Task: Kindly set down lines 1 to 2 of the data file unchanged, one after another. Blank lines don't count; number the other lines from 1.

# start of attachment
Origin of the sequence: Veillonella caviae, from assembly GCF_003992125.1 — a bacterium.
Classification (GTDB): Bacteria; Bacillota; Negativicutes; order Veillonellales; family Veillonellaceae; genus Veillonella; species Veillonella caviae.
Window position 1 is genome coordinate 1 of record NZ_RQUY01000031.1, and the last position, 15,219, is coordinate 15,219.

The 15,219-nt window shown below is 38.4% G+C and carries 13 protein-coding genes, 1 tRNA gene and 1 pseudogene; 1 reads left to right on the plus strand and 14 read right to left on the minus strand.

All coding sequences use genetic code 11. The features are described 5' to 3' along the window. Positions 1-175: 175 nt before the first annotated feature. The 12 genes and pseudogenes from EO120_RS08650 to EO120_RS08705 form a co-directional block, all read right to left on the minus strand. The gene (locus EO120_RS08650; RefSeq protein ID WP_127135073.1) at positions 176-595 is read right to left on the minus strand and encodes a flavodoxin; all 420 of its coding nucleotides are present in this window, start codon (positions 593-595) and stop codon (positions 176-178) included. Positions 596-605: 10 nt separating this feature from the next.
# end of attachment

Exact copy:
Origin of the sequence: Veillonella caviae, from assembly GCF_003992125.1 — a bacterium.
Classification (GTDB): Bacteria; Bacillota; Negativicutes; order Veillonellales; family Veillonellaceae; genus Veillonella; species Veillonella caviae.